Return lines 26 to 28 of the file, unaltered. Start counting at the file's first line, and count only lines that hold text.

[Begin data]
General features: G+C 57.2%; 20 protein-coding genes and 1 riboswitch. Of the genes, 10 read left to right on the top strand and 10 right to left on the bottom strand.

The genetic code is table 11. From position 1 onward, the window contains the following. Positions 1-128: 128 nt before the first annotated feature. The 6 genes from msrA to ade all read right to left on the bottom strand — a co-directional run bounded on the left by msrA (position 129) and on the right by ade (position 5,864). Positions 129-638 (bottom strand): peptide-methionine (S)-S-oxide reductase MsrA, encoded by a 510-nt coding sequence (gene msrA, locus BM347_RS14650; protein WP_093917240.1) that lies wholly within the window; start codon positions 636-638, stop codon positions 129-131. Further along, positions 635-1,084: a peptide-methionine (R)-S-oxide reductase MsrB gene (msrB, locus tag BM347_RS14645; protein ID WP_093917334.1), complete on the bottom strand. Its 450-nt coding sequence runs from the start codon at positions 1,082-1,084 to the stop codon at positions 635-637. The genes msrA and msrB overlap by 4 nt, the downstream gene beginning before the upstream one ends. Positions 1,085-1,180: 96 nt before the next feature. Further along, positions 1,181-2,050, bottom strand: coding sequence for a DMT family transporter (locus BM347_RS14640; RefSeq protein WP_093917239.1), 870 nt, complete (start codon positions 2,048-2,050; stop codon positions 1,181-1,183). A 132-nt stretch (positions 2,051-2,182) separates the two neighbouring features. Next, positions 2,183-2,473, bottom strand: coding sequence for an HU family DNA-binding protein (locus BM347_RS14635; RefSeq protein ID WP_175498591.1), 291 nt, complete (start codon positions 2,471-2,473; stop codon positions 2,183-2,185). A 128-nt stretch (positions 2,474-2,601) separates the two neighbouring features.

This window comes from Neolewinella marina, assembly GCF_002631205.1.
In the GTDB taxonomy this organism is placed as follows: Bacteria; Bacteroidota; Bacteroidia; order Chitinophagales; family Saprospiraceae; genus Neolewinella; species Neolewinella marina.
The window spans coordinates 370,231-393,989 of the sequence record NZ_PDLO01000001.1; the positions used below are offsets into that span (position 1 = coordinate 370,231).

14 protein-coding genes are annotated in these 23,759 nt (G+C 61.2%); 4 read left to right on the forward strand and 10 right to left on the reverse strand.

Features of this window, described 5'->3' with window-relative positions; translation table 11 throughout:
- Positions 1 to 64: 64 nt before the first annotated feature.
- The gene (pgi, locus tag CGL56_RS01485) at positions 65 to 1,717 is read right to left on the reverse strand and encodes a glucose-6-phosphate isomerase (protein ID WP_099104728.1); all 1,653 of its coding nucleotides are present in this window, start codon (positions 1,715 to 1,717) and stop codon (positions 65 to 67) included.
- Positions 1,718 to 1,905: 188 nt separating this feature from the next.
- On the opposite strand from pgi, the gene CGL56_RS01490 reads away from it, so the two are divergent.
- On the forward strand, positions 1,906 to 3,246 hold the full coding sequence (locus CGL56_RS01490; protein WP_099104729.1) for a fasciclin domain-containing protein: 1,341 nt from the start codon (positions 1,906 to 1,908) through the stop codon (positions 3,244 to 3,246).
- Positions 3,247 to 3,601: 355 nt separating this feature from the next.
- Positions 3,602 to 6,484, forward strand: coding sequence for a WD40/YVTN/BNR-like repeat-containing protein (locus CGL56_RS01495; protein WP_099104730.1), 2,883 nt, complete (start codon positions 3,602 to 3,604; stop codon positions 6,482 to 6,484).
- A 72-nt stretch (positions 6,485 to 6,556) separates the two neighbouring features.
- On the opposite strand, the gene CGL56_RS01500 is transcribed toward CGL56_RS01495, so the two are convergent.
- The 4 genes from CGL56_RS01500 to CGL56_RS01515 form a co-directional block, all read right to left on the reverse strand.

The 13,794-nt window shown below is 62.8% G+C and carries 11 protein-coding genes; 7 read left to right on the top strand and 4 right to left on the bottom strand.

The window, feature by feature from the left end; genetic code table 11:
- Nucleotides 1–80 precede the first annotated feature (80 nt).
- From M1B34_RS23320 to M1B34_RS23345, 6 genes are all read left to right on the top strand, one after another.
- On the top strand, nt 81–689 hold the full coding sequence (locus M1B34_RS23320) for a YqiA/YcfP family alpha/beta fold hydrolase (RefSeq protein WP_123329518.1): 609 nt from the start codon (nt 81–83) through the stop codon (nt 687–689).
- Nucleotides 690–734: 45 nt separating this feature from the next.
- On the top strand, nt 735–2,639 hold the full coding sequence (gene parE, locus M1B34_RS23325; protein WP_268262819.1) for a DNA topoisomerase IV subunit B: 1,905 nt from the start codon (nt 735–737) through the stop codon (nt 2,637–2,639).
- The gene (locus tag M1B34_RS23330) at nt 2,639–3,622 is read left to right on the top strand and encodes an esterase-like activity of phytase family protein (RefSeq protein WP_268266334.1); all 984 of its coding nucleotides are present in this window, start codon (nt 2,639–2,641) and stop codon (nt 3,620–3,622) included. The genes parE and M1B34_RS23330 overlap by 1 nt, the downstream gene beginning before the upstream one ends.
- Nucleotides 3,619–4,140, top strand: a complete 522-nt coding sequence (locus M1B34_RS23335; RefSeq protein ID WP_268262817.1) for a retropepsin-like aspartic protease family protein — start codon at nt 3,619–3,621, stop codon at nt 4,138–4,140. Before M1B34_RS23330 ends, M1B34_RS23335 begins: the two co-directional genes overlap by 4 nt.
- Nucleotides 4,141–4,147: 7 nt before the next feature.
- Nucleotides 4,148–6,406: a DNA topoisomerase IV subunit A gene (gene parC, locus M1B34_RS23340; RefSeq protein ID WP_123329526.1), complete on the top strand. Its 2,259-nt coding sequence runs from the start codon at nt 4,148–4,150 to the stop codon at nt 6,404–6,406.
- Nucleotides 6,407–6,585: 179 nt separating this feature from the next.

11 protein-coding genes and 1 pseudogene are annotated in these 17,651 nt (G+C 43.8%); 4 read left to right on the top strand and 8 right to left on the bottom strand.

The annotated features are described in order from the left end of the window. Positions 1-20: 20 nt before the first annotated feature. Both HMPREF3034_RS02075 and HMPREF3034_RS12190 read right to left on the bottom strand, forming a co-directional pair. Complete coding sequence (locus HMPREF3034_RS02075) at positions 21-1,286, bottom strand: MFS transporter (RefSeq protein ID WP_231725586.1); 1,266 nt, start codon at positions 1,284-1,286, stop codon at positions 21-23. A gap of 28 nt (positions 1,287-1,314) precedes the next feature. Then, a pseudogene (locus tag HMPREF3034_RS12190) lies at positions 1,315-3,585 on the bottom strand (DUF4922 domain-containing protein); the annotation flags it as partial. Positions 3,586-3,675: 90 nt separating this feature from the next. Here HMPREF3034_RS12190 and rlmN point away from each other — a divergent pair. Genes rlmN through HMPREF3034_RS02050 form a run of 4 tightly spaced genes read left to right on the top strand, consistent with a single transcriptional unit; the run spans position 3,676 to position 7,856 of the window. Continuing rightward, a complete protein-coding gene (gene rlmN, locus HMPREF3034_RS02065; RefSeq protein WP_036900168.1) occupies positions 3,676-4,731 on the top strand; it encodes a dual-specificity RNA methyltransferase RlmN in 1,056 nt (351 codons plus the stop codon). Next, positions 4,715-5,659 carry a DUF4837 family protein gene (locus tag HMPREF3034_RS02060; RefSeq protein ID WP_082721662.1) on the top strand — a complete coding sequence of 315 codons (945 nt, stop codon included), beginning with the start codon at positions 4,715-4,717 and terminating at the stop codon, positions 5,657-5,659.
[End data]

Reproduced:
- Nucleotides 3,619–4,140, top strand: a complete 522-nt coding sequence (locus M1B34_RS23335; RefSeq protein ID WP_268262817.1) for a retropepsin-like aspartic protease family protein — start codon at nt 3,619–3,621, stop codon at nt 4,138–4,140. Before M1B34_RS23330 ends, M1B34_RS23335 begins: the two co-directional genes overlap by 4 nt.
- Nucleotides 4,141–4,147: 7 nt before the next feature.
- Nucleotides 4,148–6,406: a DNA topoisomerase IV subunit A gene (gene parC, locus M1B34_RS23340; RefSeq protein ID WP_123329526.1), complete on the top strand. Its 2,259-nt coding sequence runs from the start codon at nt 4,148–4,150 to the stop codon at nt 6,404–6,406.